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Synthesis and characterization of new flavin systems with biomimetic and photovoltaic applications

Zainalabdeen, Nada Yilmaz (2012) Synthesis and characterization of new flavin systems with biomimetic and photovoltaic applications. PhD thesis, University of Glasgow.

Due to Embargo and/or Third Party Copyright restrictions, this thesis is not available in this service.

Abstract

This thesis describes the incorporation of a flavin unit into a range of systems spanning photovoltaics and biomimetic self-assembly. The flavin unit is better known as a cofactor in a range of enzymes. However, the unique physical and self-assembly properties were exploited in this research programme to develop new systems with photovoltaic and biomimetic self-assembly applications. In Chapter 1 a general introduction relating to flavins and photovoltaics is provided. In Chapter 2, the aim was to explore the effect of the addition of fullerene to a range of acceptors in the expectation of forming new acceptor materials with a wide range of LUMO energies. In Chapter 3, the aim was to investigate the effect of coupling a flavin unit to a naphthalenediimides (NDI) unit in the expectation of forming hybrid materials for solar energy conversion. Chapter 4 describes the formation of conjugated polymers featuring a flavin moiety, in the expectation that these materials will have photovoltaic properties. Chapter 5 describes the synthesis of push-pull flavin systems with pH dependent visisble light absorption characteristics. Finally Chapter 6 describes the synthesis of water soluble ammonium salts to furnish new micelle based systems with hydrogen bonding recognition properties.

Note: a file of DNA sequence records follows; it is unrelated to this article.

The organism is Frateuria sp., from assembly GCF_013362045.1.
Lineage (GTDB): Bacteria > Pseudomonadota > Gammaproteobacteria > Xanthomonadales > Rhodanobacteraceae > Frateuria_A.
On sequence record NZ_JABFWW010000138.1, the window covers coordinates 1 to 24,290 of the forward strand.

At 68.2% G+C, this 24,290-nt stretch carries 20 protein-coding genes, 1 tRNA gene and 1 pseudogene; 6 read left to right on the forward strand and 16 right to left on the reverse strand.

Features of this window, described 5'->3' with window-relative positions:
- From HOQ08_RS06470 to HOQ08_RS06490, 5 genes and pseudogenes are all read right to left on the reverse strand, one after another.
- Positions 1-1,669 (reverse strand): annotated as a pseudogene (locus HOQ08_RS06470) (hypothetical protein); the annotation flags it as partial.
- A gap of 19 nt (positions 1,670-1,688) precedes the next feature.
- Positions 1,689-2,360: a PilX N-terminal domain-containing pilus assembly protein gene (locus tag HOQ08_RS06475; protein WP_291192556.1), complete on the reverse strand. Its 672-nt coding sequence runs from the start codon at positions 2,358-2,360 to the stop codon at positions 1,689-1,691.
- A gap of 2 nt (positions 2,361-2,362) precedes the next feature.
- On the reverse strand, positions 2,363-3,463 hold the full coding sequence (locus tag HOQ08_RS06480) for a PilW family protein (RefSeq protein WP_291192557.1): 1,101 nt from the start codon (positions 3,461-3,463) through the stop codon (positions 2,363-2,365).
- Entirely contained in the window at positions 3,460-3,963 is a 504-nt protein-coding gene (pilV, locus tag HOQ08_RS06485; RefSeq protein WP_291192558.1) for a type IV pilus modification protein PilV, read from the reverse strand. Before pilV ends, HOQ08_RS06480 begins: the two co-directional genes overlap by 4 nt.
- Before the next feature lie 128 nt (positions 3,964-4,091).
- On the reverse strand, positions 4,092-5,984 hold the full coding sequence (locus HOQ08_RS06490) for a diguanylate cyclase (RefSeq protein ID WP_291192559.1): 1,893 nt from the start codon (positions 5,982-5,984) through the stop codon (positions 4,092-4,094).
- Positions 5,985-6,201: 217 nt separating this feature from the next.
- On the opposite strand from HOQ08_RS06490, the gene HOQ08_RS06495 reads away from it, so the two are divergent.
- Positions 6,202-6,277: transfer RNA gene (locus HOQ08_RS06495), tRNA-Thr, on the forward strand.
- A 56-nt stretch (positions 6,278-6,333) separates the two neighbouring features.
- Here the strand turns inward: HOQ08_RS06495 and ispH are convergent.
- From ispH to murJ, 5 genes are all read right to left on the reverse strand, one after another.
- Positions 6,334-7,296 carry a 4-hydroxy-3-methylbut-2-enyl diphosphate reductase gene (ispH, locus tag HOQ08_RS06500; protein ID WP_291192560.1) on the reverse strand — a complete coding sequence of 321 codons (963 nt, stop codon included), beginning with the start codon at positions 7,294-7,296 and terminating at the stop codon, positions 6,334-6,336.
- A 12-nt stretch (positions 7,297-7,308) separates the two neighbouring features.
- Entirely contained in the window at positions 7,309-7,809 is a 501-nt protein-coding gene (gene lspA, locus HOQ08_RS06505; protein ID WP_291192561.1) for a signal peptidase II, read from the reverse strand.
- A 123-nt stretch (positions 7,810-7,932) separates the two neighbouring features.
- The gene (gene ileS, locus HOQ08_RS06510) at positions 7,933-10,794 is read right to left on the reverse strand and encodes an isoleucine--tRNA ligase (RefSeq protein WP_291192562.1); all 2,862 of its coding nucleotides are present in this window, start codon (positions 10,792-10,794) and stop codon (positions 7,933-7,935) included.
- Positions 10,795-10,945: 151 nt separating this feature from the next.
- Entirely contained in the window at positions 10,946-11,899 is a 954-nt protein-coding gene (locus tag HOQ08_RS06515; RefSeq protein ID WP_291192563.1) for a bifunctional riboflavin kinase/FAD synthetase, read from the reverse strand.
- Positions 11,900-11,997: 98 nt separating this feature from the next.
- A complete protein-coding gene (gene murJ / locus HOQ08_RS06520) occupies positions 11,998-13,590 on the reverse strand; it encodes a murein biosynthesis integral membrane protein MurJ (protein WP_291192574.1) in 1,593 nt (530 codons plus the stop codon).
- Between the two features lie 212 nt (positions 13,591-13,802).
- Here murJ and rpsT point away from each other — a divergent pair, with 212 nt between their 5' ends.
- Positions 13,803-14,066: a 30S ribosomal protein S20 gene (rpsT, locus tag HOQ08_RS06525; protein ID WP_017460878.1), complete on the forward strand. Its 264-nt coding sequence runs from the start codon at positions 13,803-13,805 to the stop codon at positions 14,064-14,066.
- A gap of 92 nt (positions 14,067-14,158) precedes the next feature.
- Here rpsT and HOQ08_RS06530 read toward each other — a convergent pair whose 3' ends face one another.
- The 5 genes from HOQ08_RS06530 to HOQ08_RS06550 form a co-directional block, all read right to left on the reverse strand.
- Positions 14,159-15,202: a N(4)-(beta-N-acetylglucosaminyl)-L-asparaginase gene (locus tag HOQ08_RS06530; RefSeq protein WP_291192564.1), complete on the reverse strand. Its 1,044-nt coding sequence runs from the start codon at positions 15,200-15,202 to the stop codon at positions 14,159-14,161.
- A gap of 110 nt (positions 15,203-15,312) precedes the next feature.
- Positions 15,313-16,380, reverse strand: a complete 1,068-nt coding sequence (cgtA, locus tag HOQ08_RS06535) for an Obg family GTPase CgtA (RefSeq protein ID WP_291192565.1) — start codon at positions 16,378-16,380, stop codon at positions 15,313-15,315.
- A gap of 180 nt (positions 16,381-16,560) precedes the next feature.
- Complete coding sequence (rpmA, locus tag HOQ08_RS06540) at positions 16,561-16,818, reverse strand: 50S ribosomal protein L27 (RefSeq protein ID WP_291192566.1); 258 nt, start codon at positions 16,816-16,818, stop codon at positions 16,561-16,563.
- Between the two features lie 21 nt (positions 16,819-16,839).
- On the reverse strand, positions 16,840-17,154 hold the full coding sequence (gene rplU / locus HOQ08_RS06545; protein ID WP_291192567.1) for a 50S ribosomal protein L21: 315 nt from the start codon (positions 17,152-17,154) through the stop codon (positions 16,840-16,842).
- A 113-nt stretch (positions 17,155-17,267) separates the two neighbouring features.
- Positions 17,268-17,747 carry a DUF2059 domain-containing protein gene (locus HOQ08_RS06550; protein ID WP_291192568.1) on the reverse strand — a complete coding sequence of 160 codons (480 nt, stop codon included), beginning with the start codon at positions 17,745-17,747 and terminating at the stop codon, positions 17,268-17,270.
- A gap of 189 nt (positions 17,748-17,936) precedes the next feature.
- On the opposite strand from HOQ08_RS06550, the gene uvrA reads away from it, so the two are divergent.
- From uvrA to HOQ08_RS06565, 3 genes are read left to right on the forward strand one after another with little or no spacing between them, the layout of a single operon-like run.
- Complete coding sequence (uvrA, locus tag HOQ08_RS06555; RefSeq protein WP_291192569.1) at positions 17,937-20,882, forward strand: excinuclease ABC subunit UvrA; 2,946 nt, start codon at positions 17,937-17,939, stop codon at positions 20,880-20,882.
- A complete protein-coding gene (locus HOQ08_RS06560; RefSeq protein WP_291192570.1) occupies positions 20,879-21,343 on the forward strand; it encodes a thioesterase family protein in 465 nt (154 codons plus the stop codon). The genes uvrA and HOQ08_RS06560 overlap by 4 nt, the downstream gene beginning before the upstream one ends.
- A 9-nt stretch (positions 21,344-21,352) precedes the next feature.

Item Type: Thesis (PhD)
Qualification Level: Doctoral
Keywords: flavin, photovoltaic, electron acceptors
Subjects: Q Science > QD Chemistry
Colleges/Schools: College of Science and Engineering > School of Chemistry
Supervisor's Name: Supervisor, not known
Date of Award: 2012
Embargo Date: 24 September 2015
Depositing User: Mrs Nada Zainalabdeen
Unique ID: glathesis:2012-3562
Copyright: Copyright of this thesis is held by the author.
Date Deposited: 24 Sep 2012
Last Modified: 02 May 2013 12:34
URI: http://theses.gla.ac.uk/id/eprint/3562

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